Iteration and Truth: A Fifth "Orientation of Thought"
Keywords:Iterability, Undecidability, Model Theory, Possible Worlds, Derrida, Hintikka, Livingston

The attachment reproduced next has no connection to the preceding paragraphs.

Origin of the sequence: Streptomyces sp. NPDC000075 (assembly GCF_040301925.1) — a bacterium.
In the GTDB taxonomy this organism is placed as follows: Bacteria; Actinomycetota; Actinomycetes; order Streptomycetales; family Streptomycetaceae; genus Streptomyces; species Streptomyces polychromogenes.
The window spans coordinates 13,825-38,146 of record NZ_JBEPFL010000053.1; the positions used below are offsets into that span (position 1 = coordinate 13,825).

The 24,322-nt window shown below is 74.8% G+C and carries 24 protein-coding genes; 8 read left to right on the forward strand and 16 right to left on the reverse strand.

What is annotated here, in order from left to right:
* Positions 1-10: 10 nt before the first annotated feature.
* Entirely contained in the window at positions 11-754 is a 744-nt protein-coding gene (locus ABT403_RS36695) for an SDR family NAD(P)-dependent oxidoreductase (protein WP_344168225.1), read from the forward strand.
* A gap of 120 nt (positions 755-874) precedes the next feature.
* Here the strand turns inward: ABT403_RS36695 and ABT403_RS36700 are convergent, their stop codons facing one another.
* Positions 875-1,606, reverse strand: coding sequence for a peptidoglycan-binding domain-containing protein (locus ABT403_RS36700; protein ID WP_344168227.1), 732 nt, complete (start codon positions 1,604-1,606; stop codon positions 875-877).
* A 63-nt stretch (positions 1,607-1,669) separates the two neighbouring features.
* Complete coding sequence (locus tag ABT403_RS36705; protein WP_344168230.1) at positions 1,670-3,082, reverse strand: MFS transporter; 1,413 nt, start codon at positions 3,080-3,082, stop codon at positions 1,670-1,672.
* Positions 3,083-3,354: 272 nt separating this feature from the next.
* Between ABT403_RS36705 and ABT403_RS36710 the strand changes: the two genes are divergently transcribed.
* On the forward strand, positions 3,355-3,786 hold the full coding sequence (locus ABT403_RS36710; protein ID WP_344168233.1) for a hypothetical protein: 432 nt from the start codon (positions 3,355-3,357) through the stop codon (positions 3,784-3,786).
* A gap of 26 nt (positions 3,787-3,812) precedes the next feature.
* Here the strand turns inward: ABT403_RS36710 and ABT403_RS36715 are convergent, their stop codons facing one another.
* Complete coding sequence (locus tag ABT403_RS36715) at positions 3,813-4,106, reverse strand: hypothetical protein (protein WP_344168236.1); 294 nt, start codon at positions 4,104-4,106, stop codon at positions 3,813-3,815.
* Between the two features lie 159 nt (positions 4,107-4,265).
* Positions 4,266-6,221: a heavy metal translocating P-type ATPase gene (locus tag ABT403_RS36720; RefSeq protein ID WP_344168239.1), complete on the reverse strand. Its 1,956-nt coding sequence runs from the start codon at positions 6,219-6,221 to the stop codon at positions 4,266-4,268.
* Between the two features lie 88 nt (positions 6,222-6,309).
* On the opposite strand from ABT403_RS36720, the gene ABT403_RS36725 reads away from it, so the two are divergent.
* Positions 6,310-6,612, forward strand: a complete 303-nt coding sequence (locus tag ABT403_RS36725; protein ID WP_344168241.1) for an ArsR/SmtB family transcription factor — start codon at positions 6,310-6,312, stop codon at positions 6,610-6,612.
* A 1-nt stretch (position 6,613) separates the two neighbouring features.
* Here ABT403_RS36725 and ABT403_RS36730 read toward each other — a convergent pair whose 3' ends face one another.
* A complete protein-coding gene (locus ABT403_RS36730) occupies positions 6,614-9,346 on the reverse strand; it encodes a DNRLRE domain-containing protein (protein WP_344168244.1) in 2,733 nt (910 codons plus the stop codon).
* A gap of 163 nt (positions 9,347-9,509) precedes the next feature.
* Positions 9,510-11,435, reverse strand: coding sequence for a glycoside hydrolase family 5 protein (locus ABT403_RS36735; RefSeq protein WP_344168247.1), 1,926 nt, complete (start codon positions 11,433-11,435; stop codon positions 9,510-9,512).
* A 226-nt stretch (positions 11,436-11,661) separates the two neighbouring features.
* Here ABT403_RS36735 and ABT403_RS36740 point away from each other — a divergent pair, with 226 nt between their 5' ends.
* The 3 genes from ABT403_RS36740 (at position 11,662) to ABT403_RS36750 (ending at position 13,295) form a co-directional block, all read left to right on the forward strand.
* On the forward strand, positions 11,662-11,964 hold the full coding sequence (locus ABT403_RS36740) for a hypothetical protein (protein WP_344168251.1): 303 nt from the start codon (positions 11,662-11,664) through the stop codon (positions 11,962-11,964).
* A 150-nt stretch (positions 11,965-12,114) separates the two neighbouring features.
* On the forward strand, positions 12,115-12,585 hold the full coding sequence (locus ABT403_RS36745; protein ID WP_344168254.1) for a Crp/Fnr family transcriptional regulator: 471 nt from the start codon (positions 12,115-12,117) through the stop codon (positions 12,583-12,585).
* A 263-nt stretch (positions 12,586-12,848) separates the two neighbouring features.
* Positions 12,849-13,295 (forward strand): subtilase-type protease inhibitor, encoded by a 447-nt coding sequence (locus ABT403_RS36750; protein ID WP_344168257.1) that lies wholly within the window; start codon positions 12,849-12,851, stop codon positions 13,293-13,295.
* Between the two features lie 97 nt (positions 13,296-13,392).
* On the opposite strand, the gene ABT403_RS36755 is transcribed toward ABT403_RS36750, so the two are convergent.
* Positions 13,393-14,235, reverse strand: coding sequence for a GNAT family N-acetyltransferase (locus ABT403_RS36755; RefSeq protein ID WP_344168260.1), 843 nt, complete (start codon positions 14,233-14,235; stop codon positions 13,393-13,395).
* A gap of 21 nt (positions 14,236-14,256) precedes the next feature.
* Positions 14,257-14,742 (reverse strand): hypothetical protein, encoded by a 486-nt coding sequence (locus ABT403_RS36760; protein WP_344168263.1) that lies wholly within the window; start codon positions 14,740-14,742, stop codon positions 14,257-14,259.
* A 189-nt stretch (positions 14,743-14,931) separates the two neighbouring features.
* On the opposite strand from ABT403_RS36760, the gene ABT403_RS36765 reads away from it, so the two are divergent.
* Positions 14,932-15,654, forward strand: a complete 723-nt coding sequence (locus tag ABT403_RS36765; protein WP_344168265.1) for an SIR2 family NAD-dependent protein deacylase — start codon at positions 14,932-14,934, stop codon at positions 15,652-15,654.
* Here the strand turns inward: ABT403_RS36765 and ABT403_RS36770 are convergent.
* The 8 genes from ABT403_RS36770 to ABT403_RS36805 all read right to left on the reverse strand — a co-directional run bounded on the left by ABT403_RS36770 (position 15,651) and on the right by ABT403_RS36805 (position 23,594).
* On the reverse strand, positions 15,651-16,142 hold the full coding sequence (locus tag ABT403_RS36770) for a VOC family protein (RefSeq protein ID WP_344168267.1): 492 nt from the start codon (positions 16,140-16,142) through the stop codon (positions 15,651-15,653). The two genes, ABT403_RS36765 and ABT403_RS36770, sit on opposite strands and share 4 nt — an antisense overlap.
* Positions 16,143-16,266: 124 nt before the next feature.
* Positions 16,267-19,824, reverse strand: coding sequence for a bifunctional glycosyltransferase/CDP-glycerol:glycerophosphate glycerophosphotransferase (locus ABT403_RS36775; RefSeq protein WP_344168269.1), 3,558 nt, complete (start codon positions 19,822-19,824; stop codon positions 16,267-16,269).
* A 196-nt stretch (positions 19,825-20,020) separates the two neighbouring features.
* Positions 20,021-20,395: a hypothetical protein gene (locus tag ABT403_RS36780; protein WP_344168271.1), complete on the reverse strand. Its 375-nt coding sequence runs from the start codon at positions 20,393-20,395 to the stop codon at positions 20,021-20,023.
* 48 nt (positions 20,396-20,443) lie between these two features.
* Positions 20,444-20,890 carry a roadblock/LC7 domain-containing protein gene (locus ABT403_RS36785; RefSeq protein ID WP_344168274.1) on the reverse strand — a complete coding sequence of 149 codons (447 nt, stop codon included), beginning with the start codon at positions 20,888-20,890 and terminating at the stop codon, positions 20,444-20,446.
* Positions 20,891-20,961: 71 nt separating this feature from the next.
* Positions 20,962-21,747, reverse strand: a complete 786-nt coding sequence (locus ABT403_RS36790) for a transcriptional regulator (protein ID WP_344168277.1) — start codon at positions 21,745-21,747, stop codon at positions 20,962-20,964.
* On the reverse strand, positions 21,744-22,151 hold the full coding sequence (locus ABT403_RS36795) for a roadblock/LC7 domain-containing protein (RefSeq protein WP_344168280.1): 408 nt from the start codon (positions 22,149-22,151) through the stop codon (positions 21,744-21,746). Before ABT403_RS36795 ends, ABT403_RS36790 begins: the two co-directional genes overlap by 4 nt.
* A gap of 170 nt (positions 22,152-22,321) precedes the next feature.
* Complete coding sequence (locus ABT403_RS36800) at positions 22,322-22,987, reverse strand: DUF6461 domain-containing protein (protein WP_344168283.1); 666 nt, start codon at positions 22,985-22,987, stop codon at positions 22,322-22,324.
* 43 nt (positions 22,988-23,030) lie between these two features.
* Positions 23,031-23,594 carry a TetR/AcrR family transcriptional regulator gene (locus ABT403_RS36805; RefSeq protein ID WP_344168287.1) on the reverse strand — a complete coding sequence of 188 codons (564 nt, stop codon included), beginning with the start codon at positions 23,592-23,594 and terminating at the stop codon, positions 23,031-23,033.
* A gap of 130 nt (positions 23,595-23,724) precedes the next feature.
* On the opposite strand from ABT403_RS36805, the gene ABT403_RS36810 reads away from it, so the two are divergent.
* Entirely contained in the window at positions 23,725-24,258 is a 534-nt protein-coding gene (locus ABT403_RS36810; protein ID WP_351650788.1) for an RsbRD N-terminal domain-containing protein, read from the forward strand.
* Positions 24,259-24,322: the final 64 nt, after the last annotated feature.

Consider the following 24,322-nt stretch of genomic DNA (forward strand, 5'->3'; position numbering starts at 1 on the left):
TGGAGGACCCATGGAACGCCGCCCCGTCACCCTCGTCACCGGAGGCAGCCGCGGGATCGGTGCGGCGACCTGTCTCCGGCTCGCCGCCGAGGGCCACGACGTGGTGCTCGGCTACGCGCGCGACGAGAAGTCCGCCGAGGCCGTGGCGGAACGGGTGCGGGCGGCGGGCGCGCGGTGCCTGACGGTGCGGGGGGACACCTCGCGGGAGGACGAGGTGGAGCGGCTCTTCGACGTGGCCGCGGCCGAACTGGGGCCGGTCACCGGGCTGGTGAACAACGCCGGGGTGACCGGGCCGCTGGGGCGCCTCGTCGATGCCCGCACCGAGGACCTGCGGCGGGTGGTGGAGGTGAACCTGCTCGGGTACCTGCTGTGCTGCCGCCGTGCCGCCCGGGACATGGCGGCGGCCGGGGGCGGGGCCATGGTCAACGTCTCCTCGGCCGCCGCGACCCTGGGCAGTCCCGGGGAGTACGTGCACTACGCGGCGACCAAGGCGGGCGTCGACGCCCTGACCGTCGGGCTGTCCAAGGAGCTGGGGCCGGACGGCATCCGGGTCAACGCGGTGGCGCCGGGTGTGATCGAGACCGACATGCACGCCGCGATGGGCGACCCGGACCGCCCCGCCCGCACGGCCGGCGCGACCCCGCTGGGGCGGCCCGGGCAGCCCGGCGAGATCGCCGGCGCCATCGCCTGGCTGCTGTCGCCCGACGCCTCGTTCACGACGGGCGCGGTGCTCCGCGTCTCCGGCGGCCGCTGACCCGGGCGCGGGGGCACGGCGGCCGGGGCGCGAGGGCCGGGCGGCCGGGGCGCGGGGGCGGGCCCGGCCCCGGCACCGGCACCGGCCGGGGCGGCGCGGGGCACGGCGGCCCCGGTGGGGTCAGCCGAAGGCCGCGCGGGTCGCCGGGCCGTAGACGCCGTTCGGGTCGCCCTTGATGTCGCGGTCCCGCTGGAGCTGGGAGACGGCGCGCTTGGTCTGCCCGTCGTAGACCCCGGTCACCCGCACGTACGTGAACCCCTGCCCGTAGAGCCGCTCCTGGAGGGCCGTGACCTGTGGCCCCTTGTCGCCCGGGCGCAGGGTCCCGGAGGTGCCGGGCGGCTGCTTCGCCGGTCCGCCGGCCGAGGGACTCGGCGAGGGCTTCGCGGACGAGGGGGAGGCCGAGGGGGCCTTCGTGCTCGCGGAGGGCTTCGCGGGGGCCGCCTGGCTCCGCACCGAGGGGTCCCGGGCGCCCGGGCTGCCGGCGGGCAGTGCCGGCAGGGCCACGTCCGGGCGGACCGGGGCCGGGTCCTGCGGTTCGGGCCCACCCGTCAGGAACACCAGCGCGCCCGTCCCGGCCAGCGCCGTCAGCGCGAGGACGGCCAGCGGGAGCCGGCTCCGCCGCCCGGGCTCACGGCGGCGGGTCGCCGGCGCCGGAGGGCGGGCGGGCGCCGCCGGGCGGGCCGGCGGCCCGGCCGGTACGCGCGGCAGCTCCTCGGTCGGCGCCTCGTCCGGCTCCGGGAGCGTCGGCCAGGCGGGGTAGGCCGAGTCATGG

This article offers a novel interpretation of Jacques Derrida's deconstructive thought in terms of model theory. Taking its cue from Paul Livingston's Politics of Logic, which interprets Derrida as a thinker of inconsistent totalities, the article argues that Livingston's description of Derrida is unable to accommodate certain consistency-driven aspects of Derrida's work. These aspects pertain to Derrida's notion of ”iterability”. The article demonstrates that the context-bound nature of iteration – the altering repetition of any discrete unit of meaning – and Derrida's possibilist view of context – that a context need not be part of the actual world to merit consideration – lead to the possibility of articulating iteration with the model-theoretical notion of truth. In model theory, truth is a relation between a sentence and the class of models in which the sentence is true. Arguing that the same holds for Derrida's iterations and contexts, the article, in presenting the first rigorous truth-definition internal to deconstructive thought, outlines a ”fifth orientation of thought” alongside the four orientations listed in Livingston's book: if, according to Livingston, one can relate the whole of being to the whole of thought in one of four different ways, the aspects of Derrida's work that do not fall within this schema call out for another possible orientation.